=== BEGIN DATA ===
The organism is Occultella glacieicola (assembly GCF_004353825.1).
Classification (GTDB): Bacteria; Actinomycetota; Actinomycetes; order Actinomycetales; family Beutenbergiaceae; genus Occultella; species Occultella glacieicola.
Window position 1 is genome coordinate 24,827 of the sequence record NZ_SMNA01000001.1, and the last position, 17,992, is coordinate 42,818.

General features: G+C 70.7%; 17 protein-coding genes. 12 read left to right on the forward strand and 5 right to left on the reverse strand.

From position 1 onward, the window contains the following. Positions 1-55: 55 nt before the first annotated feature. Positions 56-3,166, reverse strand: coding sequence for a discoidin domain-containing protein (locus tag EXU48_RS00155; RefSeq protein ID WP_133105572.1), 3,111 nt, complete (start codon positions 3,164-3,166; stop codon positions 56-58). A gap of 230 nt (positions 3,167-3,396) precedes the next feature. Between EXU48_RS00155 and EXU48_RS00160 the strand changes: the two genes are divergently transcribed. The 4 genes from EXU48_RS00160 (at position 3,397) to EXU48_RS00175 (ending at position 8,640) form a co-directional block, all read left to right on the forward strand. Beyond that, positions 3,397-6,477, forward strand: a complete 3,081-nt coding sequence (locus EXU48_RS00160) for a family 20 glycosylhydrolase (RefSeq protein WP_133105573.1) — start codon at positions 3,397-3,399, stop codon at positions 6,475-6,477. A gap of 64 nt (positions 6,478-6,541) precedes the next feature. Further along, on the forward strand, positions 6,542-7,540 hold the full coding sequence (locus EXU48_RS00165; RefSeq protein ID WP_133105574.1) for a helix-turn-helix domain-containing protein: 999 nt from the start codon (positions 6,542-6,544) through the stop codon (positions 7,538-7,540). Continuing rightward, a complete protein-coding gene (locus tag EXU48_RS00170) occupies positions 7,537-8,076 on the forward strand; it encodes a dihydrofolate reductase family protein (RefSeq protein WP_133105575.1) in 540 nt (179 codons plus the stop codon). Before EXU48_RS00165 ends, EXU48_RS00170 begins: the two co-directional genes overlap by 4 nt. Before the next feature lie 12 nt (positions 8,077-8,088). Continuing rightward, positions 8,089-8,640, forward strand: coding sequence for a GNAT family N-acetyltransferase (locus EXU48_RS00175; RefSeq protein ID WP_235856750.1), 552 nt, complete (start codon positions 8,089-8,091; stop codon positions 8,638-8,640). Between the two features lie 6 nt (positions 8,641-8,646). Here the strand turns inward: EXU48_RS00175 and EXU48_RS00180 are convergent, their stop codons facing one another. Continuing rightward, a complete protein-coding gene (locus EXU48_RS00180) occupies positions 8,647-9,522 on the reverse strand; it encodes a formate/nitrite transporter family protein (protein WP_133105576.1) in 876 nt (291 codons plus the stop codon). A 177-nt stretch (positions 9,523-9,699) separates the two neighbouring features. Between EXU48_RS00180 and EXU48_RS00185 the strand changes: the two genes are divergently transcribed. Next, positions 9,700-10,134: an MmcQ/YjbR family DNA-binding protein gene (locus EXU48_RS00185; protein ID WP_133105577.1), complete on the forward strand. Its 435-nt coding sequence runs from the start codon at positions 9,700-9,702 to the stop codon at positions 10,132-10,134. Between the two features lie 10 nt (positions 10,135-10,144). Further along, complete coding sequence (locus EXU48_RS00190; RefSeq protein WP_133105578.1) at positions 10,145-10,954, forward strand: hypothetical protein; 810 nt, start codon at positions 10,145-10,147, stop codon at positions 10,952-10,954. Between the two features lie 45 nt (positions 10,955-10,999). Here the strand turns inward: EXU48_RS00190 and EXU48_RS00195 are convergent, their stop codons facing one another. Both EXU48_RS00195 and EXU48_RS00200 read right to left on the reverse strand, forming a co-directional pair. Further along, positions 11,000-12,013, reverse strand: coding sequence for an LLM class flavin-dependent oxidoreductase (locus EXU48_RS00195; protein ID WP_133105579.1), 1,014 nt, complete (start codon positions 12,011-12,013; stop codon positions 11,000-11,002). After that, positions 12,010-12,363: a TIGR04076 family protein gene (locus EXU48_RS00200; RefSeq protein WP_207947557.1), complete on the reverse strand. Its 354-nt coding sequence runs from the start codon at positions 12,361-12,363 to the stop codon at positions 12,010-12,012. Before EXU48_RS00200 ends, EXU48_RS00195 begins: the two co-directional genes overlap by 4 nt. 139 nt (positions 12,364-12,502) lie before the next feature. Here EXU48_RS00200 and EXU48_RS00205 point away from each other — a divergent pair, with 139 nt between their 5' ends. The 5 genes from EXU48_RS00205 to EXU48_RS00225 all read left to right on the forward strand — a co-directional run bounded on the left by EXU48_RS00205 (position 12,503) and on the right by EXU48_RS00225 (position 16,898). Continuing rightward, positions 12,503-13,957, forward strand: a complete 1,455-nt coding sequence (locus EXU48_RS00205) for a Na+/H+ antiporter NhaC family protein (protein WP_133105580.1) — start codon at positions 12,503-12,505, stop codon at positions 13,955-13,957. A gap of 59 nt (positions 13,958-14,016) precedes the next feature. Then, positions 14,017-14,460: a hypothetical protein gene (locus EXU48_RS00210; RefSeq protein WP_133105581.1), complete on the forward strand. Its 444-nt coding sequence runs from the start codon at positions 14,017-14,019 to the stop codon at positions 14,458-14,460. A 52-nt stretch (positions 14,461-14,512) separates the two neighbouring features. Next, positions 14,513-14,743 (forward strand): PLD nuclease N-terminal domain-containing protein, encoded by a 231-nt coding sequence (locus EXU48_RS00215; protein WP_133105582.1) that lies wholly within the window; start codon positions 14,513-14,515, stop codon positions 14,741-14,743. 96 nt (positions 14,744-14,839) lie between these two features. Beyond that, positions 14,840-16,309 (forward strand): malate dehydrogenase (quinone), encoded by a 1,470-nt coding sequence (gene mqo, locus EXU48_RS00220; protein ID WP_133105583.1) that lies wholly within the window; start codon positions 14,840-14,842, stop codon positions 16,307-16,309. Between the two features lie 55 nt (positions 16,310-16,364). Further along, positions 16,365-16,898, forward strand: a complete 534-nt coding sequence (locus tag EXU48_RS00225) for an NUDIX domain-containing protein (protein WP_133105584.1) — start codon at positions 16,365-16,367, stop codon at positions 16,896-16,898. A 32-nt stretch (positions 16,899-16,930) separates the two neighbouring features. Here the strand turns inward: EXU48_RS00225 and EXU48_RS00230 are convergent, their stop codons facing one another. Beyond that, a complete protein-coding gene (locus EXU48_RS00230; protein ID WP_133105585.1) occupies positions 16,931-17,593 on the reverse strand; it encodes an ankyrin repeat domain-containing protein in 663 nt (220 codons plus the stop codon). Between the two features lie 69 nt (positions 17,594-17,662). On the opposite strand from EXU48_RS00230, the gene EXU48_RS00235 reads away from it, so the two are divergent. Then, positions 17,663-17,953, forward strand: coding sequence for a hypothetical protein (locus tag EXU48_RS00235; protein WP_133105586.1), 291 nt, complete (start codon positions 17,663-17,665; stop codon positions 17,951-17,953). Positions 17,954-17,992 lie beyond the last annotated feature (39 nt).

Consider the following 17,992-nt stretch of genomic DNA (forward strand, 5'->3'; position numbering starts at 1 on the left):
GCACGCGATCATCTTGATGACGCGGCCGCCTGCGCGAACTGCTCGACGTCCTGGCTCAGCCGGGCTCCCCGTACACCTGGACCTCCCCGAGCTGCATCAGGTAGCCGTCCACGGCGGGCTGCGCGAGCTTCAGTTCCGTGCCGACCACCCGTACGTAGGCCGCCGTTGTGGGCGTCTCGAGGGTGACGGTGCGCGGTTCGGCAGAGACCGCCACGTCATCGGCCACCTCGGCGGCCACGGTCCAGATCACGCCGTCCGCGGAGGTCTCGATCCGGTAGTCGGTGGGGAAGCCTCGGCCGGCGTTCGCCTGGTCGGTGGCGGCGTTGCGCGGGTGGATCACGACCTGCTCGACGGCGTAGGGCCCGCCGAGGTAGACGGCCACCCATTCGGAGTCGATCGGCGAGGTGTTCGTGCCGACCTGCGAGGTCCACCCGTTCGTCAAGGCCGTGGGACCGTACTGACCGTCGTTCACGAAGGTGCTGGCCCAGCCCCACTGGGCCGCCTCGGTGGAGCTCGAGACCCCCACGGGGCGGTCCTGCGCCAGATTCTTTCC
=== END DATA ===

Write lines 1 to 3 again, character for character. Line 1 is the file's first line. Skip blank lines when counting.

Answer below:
The organism is Occultella glacieicola (assembly GCF_004353825.1).
Classification (GTDB): Bacteria; Actinomycetota; Actinomycetes; order Actinomycetales; family Beutenbergiaceae; genus Occultella; species Occultella glacieicola.
Window position 1 is genome coordinate 24,827 of the sequence record NZ_SMNA01000001.1, and the last position, 17,992, is coordinate 42,818.